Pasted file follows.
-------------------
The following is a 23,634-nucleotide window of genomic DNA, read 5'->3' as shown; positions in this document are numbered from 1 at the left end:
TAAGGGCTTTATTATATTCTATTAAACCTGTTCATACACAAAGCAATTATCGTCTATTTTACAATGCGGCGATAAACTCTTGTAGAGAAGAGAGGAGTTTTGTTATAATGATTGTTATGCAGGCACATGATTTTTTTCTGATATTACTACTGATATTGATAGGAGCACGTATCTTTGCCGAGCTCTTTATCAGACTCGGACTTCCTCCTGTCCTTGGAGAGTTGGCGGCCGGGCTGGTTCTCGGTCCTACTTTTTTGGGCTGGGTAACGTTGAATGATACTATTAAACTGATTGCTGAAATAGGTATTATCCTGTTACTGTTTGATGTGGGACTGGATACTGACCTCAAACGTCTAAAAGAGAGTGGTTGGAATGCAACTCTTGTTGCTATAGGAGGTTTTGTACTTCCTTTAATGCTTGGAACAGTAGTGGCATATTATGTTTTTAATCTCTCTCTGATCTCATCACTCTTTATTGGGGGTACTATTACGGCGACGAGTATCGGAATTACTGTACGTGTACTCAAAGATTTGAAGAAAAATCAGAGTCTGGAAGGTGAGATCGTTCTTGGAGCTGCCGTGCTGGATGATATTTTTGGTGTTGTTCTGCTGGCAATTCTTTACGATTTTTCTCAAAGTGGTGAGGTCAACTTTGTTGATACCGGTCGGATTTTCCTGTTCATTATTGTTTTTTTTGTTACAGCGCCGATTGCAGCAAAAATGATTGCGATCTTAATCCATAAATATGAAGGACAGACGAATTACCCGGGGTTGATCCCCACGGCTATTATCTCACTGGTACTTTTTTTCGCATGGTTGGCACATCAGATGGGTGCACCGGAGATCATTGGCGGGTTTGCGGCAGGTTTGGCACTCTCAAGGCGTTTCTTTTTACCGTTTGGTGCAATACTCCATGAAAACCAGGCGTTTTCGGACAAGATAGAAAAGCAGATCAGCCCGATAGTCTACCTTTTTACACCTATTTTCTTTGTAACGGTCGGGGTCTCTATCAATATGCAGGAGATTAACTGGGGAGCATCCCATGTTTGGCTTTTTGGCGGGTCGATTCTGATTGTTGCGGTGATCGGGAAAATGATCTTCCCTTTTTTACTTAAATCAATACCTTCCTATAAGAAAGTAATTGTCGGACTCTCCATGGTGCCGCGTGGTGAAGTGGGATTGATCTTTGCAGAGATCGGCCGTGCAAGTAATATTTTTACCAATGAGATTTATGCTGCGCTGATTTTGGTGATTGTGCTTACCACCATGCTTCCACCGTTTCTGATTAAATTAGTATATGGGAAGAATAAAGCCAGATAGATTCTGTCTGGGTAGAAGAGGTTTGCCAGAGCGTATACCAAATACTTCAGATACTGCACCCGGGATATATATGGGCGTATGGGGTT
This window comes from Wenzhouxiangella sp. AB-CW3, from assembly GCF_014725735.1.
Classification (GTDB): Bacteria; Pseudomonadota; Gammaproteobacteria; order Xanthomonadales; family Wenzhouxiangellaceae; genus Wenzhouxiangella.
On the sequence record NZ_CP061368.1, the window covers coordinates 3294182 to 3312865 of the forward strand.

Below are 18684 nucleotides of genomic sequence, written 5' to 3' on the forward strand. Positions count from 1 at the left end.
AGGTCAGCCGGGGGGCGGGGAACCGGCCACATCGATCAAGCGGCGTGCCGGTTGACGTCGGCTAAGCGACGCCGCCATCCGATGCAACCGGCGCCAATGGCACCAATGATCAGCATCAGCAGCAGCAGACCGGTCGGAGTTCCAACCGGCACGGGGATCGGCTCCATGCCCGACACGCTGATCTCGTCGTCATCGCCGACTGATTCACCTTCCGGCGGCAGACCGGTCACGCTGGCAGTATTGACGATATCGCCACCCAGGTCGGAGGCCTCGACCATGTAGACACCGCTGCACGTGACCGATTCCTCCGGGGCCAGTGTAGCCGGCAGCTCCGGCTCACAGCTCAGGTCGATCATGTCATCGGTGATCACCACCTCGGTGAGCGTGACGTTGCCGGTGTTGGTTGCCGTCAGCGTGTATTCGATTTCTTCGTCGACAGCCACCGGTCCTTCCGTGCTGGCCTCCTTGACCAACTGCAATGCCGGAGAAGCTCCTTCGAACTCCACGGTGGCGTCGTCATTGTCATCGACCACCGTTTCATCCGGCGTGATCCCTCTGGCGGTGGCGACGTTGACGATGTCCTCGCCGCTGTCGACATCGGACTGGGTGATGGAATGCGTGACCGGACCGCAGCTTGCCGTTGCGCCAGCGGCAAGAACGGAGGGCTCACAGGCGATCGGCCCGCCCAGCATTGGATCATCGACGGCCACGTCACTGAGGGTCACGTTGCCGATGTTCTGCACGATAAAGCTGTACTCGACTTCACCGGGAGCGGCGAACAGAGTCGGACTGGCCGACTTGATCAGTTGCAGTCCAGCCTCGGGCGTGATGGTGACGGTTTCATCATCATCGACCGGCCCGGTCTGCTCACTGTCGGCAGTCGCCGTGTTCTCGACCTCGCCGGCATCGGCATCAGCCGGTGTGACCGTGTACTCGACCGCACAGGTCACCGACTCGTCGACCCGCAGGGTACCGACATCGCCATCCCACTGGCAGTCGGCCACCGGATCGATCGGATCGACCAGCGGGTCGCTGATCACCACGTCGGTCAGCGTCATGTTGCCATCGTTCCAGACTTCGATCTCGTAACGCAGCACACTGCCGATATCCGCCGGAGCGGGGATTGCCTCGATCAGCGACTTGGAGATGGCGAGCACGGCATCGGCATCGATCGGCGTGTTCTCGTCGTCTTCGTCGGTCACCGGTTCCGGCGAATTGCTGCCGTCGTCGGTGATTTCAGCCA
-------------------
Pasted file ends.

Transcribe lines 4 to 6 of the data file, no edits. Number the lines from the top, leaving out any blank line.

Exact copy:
Classification (GTDB): Bacteria; Pseudomonadota; Gammaproteobacteria; order Xanthomonadales; family Wenzhouxiangellaceae; genus Wenzhouxiangella.
On the sequence record NZ_CP061368.1, the window covers coordinates 3294182 to 3312865 of the forward strand.

Below are 18684 nucleotides of genomic sequence, written 5' to 3' on the forward strand. Positions count from 1 at the left end.